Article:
ColonelJ

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About ColonelJ

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Profile Information

  • Gender
    Female
  • Location
    USA
  • Interests
    Not much to say. :P I like lots of different things, including virtual life, drawing, and writing poetry. Stuff like that. :)

My Tamagotchis

  • Favorite Tamagotchi
    Um, all of them?
  • Favorite Tamagotchi Character
    Can't choose!

Contact Methods

  • Website URL
    http://
  1. ^ It's been way too rainy. > Likes rain, but ENOUGH ALREADY! XD V Likes to put stickers on his/her Tamagotchi?
  2. Press B and C together. Make the contrast go down with A, and back up with B. Press C to exit.
  3. Make sure they're an adult and you haven't paused them too much. Remember, Tamagotchis must be exactly 48 hours old before they can use the Dating Channel.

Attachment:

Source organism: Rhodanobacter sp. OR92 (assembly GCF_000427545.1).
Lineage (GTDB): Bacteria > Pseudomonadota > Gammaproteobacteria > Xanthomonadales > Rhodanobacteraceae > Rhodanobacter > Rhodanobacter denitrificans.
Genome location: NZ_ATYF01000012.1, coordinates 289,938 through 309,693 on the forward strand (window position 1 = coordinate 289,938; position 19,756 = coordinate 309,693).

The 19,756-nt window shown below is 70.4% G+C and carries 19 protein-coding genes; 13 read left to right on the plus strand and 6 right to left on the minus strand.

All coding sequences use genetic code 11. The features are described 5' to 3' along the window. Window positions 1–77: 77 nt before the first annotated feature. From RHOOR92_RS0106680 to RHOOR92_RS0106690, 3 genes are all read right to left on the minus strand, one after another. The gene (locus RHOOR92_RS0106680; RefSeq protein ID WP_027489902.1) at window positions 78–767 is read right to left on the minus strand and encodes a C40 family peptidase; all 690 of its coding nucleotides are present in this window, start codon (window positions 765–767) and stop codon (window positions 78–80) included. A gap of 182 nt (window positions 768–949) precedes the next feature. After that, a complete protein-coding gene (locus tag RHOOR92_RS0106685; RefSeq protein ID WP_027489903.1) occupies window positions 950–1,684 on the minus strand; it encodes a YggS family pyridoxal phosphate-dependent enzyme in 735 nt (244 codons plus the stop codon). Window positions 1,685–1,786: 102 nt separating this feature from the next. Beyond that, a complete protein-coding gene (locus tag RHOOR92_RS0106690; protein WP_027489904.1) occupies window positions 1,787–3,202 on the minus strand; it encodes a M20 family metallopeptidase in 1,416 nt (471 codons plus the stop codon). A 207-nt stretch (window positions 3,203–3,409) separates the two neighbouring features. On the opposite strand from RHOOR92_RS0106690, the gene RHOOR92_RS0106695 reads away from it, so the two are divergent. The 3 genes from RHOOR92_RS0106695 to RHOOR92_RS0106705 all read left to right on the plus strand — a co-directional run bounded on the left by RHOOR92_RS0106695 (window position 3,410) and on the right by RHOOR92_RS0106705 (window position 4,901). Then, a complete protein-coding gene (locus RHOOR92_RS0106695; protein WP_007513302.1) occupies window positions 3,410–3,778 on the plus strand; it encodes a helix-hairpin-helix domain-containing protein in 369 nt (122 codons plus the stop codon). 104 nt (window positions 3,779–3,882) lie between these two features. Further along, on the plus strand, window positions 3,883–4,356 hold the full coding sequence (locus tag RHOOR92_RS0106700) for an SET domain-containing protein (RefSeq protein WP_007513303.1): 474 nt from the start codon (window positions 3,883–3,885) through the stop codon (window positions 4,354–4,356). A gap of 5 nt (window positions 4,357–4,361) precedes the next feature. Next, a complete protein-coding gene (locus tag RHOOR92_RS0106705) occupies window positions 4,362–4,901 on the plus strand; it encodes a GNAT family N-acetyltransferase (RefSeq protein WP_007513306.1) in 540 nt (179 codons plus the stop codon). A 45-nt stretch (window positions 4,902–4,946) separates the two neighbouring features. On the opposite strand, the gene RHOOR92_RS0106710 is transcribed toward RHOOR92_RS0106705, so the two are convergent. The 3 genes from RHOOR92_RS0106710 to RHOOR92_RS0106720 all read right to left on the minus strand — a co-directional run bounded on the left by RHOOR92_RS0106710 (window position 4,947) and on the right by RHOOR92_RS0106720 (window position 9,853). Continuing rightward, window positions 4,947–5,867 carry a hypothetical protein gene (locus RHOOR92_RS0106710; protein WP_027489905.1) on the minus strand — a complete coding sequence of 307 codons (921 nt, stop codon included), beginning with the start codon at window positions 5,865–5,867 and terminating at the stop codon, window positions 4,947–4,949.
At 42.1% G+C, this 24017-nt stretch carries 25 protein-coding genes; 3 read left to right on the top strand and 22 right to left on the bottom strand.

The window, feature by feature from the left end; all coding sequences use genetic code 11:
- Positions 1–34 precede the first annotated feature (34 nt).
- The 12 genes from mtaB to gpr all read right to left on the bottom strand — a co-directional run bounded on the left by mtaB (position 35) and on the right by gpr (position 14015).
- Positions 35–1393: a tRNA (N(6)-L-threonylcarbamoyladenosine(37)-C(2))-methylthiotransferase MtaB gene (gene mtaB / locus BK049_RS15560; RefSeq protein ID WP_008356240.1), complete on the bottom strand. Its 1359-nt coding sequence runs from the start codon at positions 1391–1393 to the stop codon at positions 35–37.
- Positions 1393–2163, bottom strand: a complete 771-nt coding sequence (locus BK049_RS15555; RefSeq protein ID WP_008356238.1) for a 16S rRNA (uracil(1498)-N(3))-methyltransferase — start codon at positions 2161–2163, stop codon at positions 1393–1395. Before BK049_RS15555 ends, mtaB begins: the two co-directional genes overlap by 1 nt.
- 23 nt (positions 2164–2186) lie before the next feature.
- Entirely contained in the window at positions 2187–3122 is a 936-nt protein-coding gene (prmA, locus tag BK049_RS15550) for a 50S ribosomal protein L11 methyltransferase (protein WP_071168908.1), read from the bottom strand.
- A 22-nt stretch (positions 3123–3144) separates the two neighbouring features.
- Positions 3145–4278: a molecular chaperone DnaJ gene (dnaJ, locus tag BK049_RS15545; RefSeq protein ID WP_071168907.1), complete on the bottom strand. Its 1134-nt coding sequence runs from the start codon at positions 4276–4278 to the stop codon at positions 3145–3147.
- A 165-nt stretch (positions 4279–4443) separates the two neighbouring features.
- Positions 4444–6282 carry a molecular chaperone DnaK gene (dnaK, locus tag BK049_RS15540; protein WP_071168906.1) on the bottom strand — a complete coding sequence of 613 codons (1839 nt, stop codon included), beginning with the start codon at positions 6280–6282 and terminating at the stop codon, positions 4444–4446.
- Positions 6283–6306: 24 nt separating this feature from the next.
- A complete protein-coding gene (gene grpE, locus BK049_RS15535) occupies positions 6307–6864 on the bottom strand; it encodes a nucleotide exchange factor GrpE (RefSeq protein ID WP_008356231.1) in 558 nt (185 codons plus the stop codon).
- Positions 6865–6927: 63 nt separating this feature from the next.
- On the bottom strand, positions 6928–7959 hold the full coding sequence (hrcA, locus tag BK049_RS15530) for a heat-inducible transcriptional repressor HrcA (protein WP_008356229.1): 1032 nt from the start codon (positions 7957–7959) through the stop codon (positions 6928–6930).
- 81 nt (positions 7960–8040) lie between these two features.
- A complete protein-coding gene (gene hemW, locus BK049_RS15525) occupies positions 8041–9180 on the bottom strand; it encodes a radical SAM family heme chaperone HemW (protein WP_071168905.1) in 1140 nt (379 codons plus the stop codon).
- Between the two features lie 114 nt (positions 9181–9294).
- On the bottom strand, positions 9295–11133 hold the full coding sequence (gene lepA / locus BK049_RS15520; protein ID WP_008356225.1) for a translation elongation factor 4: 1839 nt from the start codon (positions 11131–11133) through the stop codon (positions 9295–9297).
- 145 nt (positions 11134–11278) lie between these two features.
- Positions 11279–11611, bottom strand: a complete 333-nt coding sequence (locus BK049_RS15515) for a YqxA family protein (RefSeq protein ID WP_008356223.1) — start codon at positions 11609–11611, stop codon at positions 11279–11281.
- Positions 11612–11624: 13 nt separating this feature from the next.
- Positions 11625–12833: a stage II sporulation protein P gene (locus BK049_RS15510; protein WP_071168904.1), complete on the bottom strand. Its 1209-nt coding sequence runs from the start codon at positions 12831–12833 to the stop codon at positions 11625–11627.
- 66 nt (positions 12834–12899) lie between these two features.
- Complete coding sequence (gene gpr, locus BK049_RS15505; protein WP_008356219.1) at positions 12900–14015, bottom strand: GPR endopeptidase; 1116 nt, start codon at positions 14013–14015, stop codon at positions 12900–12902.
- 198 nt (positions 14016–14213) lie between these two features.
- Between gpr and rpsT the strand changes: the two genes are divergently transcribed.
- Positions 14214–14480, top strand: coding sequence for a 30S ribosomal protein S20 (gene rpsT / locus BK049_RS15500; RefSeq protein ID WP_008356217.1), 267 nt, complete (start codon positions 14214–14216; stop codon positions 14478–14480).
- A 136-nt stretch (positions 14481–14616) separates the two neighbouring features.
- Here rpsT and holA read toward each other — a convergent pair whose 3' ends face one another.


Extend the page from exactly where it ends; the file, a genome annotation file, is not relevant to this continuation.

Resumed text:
4. I know how you feel. I struggle with the same thing. I'm always embarrased to show others my Tamagotchi, or even ask for one (Mom is pretty cool about it, though). My stepdad and she are always telling me how lots of intelligent, successful adults collect toys, play World of Warcraft, ECT., but I still am afraid that others may think I'm juvenile. As for your friends, you may have to look closely at exactly why you're still their friend. It seems you may not have a lot in common.
  5. Hmm... I got mine yesterday, and I have to say that I really do enjoy it, so far.
  6. ^ Lives in a beautiful country (not so weird). > Is up late. V Has a cool avatar?